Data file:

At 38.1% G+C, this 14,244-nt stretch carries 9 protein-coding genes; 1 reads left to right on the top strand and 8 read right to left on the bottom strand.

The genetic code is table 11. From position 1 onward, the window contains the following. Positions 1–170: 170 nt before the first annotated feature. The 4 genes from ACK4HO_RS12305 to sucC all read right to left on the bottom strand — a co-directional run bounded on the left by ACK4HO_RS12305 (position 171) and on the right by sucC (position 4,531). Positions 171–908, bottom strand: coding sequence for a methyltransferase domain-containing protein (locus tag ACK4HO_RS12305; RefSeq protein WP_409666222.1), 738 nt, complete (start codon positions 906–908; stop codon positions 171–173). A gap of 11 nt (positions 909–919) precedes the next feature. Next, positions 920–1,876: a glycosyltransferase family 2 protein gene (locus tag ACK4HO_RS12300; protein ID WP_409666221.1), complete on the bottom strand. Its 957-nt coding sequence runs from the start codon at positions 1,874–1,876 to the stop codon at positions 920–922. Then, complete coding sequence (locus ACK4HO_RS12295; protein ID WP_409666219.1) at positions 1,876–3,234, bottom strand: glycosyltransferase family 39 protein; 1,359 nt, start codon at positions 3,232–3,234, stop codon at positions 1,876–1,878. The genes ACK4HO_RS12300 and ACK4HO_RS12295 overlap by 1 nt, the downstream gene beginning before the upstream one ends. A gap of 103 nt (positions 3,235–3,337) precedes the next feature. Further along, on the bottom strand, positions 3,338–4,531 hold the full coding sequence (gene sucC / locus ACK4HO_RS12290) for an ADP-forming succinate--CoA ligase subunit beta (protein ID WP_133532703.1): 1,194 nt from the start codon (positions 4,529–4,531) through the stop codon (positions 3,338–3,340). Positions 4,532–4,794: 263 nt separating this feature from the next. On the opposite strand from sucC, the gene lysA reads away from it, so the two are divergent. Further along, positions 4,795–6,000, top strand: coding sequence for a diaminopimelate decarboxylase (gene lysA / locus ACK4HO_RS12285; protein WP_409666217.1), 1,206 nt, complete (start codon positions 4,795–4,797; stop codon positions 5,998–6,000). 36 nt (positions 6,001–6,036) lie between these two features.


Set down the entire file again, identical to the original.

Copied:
At 38.1% G+C, this 14,244-nt stretch carries 9 protein-coding genes; 1 reads left to right on the top strand and 8 read right to left on the bottom strand.

The genetic code is table 11. From position 1 onward, the window contains the following. Positions 1–170: 170 nt before the first annotated feature. The 4 genes from ACK4HO_RS12305 to sucC all read right to left on the bottom strand — a co-directional run bounded on the left by ACK4HO_RS12305 (position 171) and on the right by sucC (position 4,531). Positions 171–908, bottom strand: coding sequence for a methyltransferase domain-containing protein (locus tag ACK4HO_RS12305; RefSeq protein WP_409666222.1), 738 nt, complete (start codon positions 906–908; stop codon positions 171–173). A gap of 11 nt (positions 909–919) precedes the next feature. Next, positions 920–1,876: a glycosyltransferase family 2 protein gene (locus tag ACK4HO_RS12300; protein ID WP_409666221.1), complete on the bottom strand. Its 957-nt coding sequence runs from the start codon at positions 1,874–1,876 to the stop codon at positions 920–922. Then, complete coding sequence (locus ACK4HO_RS12295; protein ID WP_409666219.1) at positions 1,876–3,234, bottom strand: glycosyltransferase family 39 protein; 1,359 nt, start codon at positions 3,232–3,234, stop codon at positions 1,876–1,878. The genes ACK4HO_RS12300 and ACK4HO_RS12295 overlap by 1 nt, the downstream gene beginning before the upstream one ends. A gap of 103 nt (positions 3,235–3,337) precedes the next feature. Further along, on the bottom strand, positions 3,338–4,531 hold the full coding sequence (gene sucC / locus ACK4HO_RS12290) for an ADP-forming succinate--CoA ligase subunit beta (protein ID WP_133532703.1): 1,194 nt from the start codon (positions 4,529–4,531) through the stop codon (positions 3,338–3,340). Positions 4,532–4,794: 263 nt separating this feature from the next. On the opposite strand from sucC, the gene lysA reads away from it, so the two are divergent. Further along, positions 4,795–6,000, top strand: coding sequence for a diaminopimelate decarboxylase (gene lysA / locus ACK4HO_RS12285; protein WP_409666217.1), 1,206 nt, complete (start codon positions 4,795–4,797; stop codon positions 5,998–6,000). 36 nt (positions 6,001–6,036) lie between these two features.